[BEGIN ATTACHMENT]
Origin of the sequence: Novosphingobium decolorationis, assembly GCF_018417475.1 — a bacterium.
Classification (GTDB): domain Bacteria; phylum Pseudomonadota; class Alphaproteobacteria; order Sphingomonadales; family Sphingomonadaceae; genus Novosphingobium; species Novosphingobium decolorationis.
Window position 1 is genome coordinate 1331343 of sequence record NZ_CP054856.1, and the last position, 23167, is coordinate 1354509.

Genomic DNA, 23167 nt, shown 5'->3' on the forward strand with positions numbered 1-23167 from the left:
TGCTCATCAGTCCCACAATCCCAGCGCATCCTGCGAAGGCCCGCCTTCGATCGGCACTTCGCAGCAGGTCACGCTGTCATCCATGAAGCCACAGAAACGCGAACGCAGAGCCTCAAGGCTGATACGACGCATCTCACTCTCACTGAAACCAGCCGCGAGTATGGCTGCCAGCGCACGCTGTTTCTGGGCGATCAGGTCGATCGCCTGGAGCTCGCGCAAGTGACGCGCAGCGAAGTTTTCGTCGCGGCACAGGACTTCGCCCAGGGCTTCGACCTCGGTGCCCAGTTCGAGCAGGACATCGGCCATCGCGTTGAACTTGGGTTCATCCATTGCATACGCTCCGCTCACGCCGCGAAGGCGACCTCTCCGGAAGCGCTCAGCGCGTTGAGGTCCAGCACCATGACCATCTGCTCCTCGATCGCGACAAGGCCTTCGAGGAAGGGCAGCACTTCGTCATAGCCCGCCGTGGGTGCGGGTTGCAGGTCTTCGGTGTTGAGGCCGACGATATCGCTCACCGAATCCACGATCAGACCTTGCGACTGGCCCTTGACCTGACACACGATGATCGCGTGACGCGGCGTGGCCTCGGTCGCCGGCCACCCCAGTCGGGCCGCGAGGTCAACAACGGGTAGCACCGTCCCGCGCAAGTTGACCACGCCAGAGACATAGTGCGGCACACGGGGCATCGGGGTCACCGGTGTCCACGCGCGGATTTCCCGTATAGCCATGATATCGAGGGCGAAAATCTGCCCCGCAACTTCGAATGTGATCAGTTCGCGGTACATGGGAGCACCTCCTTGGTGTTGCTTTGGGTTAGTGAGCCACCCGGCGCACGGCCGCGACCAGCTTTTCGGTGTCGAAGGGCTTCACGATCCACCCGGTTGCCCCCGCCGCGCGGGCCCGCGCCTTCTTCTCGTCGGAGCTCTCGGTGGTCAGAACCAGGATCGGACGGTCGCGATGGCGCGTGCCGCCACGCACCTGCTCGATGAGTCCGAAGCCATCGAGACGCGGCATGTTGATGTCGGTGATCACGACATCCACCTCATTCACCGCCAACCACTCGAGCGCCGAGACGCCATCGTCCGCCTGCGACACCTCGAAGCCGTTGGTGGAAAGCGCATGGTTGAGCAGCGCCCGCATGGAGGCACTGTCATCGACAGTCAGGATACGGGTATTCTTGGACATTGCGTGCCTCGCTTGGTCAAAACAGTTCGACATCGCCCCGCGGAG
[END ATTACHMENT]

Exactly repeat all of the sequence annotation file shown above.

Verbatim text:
Origin of the sequence: Novosphingobium decolorationis, assembly GCF_018417475.1 — a bacterium.
Classification (GTDB): domain Bacteria; phylum Pseudomonadota; class Alphaproteobacteria; order Sphingomonadales; family Sphingomonadaceae; genus Novosphingobium; species Novosphingobium decolorationis.
Window position 1 is genome coordinate 1331343 of sequence record NZ_CP054856.1, and the last position, 23167, is coordinate 1354509.

Genomic DNA, 23167 nt, shown 5'->3' on the forward strand with positions numbered 1-23167 from the left:
TGCTCATCAGTCCCACAATCCCAGCGCATCCTGCGAAGGCCCGCCTTCGATCGGCACTTCGCAGCAGGTCACGCTGTCATCCATGAAGCCACAGAAACGCGAACGCAGAGCCTCAAGGCTGATACGACGCATCTCACTCTCACTGAAACCAGCCGCGAGTATGGCTGCCAGCGCACGCTGTTTCTGGGCGATCAGGTCGATCGCCTGGAGCTCGCGCAAGTGACGCGCAGCGAAGTTTTCGTCGCGGCACAGGACTTCGCCCAGGGCTTCGACCTCGGTGCCCAGTTCGAGCAGGACATCGGCCATCGCGTTGAACTTGGGTTCATCCATTGCATACGCTCCGCTCACGCCGCGAAGGCGACCTCTCCGGAAGCGCTCAGCGCGTTGAGGTCCAGCACCATGACCATCTGCTCCTCGATCGCGACAAGGCCTTCGAGGAAGGGCAGCACTTCGTCATAGCCCGCCGTGGGTGCGGGTTGCAGGTCTTCGGTGTTGAGGCCGACGATATCGCTCACCGAATCCACGATCAGACCTTGCGACTGGCCCTTGACCTGACACACGATGATCGCGTGACGCGGCGTGGCCTCGGTCGCCGGCCACCCCAGTCGGGCCGCGAGGTCAACAACGGGTAGCACCGTCCCGCGCAAGTTGACCACGCCAGAGACATAGTGCGGCACACGGGGCATCGGGGTCACCGGTGTCCACGCGCGGATTTCCCGTATAGCCATGATATCGAGGGCGAAAATCTGCCCCGCAACTTCGAATGTGATCAGTTCGCGGTACATGGGAGCACCTCCTTGGTGTTGCTTTGGGTTAGTGAGCCACCCGGCGCACGGCCGCGACCAGCTTTTCGGTGTCGAAGGGCTTCACGATCCACCCGGTTGCCCCCGCCGCGCGGGCCCGCGCCTTCTTCTCGTCGGAGCTCTCGGTGGTCAGAACCAGGATCGGACGGTCGCGATGGCGCGTGCCGCCACGCACCTGCTCGATGAGTCCGAAGCCATCGAGACGCGGCATGTTGATGTCGGTGATCACGACATCCACCTCATTCACCGCCAACCACTCGAGCGCCGAGACGCCATCGTCCGCCTGCGACACCTCGAAGCCGTTGGTGGAAAGCGCATGGTTGAGCAGCGCCCGCATGGAGGCACTGTCATCGACAGTCAGGATACGGGTATTCTTGGACATTGCGTGCCTCGCTTGGTCAAAACAGTTCGACATCGCCCCGCGGAG